Hybrid Blues – Self-Titled | Album Review

Hybrid Blues – Hybrid Blues  

SGNB Records


CD: 11 Songs, 38 Minutes

Styles: Contemporary Acoustic and Electric Blues, Rock, All Original Songs

One of the best things about the blues is how it’s spread to all points of the globe, even as far away as the “Land of the Long White Cloud” – New Zealand. It’s literally a world apart from Beale Street, New Orleans, and “Sweet Home Chicago.” Nevertheless, it has inspired the Hybrid Blues band to compose their new self-titled album. Their brand of this magazine’s favorite music is zesty and full of flavor, combining flair and powerful presence with shades of Santana and Eric Clapton Unplugged.

These guys know what they’re doing, as should all blues artists, but they infuse their competence with the glory of the island’s sun. Their instrumentation is crisp and precise despite its volume – high even when it’s low. Their robust vocals add sizzle, though their lyrics aren’t always discernible. Check out “Devil Within” for an example. It’s got the fire of the Adversary’s lair, but that scorches everything else. Contrast it with “English Lady,” the very next track. Its harmonies bring Crosby, Stills, Nash and Young to mind, and its bass ain’t bad, either.

Recently signed by the USA’s SGNB Records, Hybrid Blues is a quality quartet: Mike Everard, Adam Pendred, and Mark Schaumann, fronted by award winning singer-songwriter Roy Hudson. After Roy’s impressive musical career in the UK/Europe, he has returned to his homeland in furthering his passion for the DNA of all modern music: the blues. Released in September 2020, this album is sure to garner radio and other media attention while folks stuck at home long for sea and sand. If COVID has taught us anything, it’s that the best vacations are the ones we take in our minds. This band lets you do that in spades: they’re all about good vibes and good times.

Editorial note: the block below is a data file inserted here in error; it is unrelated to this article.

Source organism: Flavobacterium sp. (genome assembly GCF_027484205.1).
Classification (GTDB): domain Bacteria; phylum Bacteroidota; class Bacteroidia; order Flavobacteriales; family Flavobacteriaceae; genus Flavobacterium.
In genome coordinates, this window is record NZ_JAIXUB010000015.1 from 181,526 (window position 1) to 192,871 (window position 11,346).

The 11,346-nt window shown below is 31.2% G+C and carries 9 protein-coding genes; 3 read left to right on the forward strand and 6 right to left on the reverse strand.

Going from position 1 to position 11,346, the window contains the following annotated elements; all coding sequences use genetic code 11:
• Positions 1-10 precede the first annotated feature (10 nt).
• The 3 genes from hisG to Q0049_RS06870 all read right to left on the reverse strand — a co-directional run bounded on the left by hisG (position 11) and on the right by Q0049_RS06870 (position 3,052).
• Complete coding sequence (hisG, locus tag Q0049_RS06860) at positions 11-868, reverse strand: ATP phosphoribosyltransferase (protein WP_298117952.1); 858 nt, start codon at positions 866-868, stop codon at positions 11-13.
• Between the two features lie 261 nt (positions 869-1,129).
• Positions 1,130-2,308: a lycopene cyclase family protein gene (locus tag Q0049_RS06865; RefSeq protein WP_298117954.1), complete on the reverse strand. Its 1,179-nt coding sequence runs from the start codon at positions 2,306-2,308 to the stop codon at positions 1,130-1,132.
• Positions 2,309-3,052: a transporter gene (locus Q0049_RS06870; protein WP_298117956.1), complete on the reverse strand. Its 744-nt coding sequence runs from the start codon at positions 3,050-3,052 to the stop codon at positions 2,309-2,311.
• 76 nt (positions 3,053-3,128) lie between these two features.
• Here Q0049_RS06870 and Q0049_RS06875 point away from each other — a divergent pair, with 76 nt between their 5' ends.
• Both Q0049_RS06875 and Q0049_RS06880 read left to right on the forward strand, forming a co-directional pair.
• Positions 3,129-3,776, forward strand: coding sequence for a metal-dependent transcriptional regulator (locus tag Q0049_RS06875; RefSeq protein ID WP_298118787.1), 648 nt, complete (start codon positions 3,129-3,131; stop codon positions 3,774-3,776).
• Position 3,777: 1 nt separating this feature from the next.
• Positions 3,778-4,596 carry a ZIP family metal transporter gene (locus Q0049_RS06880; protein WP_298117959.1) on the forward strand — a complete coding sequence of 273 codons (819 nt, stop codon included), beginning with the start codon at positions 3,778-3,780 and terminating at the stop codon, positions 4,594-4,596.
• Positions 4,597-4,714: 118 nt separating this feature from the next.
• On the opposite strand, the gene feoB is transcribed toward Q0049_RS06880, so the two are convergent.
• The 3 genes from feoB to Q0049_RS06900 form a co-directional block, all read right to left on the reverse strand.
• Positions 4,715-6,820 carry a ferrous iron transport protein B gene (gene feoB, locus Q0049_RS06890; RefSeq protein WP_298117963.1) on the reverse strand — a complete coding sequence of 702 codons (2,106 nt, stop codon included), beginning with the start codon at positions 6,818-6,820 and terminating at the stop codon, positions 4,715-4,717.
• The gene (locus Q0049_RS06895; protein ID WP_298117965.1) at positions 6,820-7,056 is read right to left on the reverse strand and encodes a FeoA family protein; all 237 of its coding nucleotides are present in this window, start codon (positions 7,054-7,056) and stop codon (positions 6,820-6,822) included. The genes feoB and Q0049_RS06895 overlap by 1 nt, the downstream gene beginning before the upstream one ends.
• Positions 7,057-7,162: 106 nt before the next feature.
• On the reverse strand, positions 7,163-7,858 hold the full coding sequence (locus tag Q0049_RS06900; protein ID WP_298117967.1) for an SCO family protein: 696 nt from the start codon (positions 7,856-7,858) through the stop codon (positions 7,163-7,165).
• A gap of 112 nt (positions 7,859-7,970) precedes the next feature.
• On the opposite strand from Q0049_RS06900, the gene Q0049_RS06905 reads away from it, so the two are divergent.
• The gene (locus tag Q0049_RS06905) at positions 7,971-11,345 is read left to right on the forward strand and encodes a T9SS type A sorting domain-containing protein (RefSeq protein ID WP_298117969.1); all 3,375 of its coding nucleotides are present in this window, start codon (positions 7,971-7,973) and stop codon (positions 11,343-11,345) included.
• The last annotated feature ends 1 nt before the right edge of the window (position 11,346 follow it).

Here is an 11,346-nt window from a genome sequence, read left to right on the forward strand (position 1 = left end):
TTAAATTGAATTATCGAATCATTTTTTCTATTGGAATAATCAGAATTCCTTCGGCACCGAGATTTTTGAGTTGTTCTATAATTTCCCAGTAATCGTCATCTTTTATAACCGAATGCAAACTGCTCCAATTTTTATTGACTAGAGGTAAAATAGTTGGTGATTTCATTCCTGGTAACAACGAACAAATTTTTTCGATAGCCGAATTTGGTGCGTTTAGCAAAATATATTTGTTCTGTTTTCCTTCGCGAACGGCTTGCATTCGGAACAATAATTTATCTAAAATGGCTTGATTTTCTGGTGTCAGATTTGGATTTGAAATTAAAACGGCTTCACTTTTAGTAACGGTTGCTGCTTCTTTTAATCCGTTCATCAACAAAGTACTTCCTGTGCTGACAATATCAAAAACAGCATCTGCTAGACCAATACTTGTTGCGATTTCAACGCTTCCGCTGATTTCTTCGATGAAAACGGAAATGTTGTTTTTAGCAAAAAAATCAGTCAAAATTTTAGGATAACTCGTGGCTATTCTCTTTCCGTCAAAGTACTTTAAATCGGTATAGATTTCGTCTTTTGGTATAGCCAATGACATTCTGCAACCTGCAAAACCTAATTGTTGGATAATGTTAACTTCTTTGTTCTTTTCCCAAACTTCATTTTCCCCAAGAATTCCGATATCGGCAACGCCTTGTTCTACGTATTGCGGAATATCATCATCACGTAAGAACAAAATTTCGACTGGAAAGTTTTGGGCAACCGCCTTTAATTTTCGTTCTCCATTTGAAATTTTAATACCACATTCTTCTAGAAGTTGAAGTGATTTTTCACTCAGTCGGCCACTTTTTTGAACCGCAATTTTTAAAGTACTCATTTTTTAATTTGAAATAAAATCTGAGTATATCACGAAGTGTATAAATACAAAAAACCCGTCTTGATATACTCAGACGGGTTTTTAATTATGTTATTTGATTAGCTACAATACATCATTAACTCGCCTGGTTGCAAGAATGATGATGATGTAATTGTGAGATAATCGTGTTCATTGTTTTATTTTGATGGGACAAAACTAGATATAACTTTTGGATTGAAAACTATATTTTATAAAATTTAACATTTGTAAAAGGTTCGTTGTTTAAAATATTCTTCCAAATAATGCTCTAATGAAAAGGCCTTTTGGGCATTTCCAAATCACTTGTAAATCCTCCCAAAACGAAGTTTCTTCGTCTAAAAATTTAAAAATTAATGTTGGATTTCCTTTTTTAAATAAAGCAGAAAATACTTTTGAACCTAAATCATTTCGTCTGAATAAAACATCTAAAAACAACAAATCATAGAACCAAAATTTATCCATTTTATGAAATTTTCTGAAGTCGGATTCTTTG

If their blues is Hybrid, what’s it a hybrid of? Anything and everything. They characterize it as a “mixed soup of genres,” according to an interview with Muzique Magazine. Indeed it is. That’s why purists should steer clear, but fans who like their blues well-fused will surely enjoy it.

Searing rock-and-roll numbers make up most of this CD’s eleven songs, but the acoustic opener “Adios” and the meditative “Go With the Flow” are absolutely beautiful. “Leaving on a Train” will put you in a pensive mood, but to get you out of it, they offer a gritty stomp about a “Lonely Man.” “Sunshine,” the closer, is warm and relaxing like the breeze on an Aotearoa (NZ) beach.

Muzique Magazine posed the question: “On your current project, how did you come up with the concept?” The band’s answer? “Life.” No more need be said. Hybrid Blues knows what’s what.

Please follow and like us: